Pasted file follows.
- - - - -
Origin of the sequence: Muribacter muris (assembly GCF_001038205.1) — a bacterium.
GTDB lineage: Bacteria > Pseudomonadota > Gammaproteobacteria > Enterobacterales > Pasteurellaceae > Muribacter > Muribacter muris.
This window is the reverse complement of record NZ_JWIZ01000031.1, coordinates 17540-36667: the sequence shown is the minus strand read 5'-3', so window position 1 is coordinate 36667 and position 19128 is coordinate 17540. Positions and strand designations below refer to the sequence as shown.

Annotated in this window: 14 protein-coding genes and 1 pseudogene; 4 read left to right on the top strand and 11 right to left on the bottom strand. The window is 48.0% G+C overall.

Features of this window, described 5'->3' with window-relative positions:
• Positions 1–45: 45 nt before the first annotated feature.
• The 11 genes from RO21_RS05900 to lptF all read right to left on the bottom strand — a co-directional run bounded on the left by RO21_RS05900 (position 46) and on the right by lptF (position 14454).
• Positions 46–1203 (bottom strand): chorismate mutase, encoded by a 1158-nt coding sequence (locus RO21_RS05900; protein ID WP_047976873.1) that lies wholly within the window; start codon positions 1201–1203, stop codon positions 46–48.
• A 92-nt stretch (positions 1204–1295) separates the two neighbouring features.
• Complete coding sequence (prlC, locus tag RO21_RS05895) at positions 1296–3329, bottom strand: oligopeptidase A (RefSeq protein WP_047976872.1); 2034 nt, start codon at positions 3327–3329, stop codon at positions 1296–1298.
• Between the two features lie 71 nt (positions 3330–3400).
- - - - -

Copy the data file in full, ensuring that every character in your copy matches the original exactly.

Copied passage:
Origin of the sequence: Muribacter muris (assembly GCF_001038205.1) — a bacterium.
GTDB lineage: Bacteria > Pseudomonadota > Gammaproteobacteria > Enterobacterales > Pasteurellaceae > Muribacter > Muribacter muris.
This window is the reverse complement of record NZ_JWIZ01000031.1, coordinates 17540-36667: the sequence shown is the minus strand read 5'-3', so window position 1 is coordinate 36667 and position 19128 is coordinate 17540. Positions and strand designations below refer to the sequence as shown.

Annotated in this window: 14 protein-coding genes and 1 pseudogene; 4 read left to right on the top strand and 11 right to left on the bottom strand. The window is 48.0% G+C overall.

Features of this window, described 5'->3' with window-relative positions:
• Positions 1–45: 45 nt before the first annotated feature.
• The 11 genes from RO21_RS05900 to lptF all read right to left on the bottom strand — a co-directional run bounded on the left by RO21_RS05900 (position 46) and on the right by lptF (position 14454).
• Positions 46–1203 (bottom strand): chorismate mutase, encoded by a 1158-nt coding sequence (locus RO21_RS05900; protein ID WP_047976873.1) that lies wholly within the window; start codon positions 1201–1203, stop codon positions 46–48.
• A 92-nt stretch (positions 1204–1295) separates the two neighbouring features.
• Complete coding sequence (prlC, locus tag RO21_RS05895) at positions 1296–3329, bottom strand: oligopeptidase A (RefSeq protein WP_047976872.1); 2034 nt, start codon at positions 3327–3329, stop codon at positions 1296–1298.
• Between the two features lie 71 nt (positions 3330–3400).